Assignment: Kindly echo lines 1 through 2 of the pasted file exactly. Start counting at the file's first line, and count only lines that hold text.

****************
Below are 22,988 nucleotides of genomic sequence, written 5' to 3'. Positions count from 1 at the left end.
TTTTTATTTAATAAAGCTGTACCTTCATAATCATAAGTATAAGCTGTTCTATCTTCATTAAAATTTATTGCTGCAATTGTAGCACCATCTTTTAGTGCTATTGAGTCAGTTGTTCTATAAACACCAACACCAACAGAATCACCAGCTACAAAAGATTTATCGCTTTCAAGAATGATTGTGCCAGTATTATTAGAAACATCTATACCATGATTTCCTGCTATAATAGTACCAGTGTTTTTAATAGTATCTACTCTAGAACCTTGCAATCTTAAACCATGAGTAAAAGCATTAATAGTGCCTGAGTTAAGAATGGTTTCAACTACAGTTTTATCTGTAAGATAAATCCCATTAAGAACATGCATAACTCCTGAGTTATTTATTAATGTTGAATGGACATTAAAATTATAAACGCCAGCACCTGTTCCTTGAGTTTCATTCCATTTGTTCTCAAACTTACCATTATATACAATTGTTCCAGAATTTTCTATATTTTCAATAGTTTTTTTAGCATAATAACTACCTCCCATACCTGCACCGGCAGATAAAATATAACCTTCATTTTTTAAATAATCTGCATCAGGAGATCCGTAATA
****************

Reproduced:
Below are 22,988 nucleotides of genomic sequence, written 5' to 3'. Positions count from 1 at the left end.
TTTTTATTTAATAAAGCTGTACCTTCATAATCATAAGTATAAGCTGTTCTATCTTCATTAAAATTTATTGCTGCAATTGTAGCACCATCTTTTAGTGCTATTGAGTCAGTTGTTCTATAAACACCAACACCAACAGAATCACCAGCTACAAAAGATTTATCGCTTTCAAGAATGATTGTGCCAGTATTATTAGAAACATCTATACCATGATTTCCTGCTATAATAGTACCAGTGTTTTTAATAGTATCTACTCTAGAACCTTGCAATCTTAAACCATGAGTAAAAGCATTAATAGTGCCTGAGTTAAGAATGGTTTCAACTACAGTTTTATCTGTAAGATAAATCCCATTAAGAACATGCATAACTCCTGAGTTATTTATTAATGTTGAATGGACATTAAAATTATAAACGCCAGCACCTGTTCCTTGAGTTTCATTCCATTTGTTCTCAAACTTACCATTATATACAATTGTTCCAGAATTTTCTATATTTTCAATAGTTTTTTTAGCATAATAACTACCTCCCATACCTGCACCGGCAGATAAAATATAACCTTCATTTTTTAAATAATCTGCATCAGGAGATCCGTAATA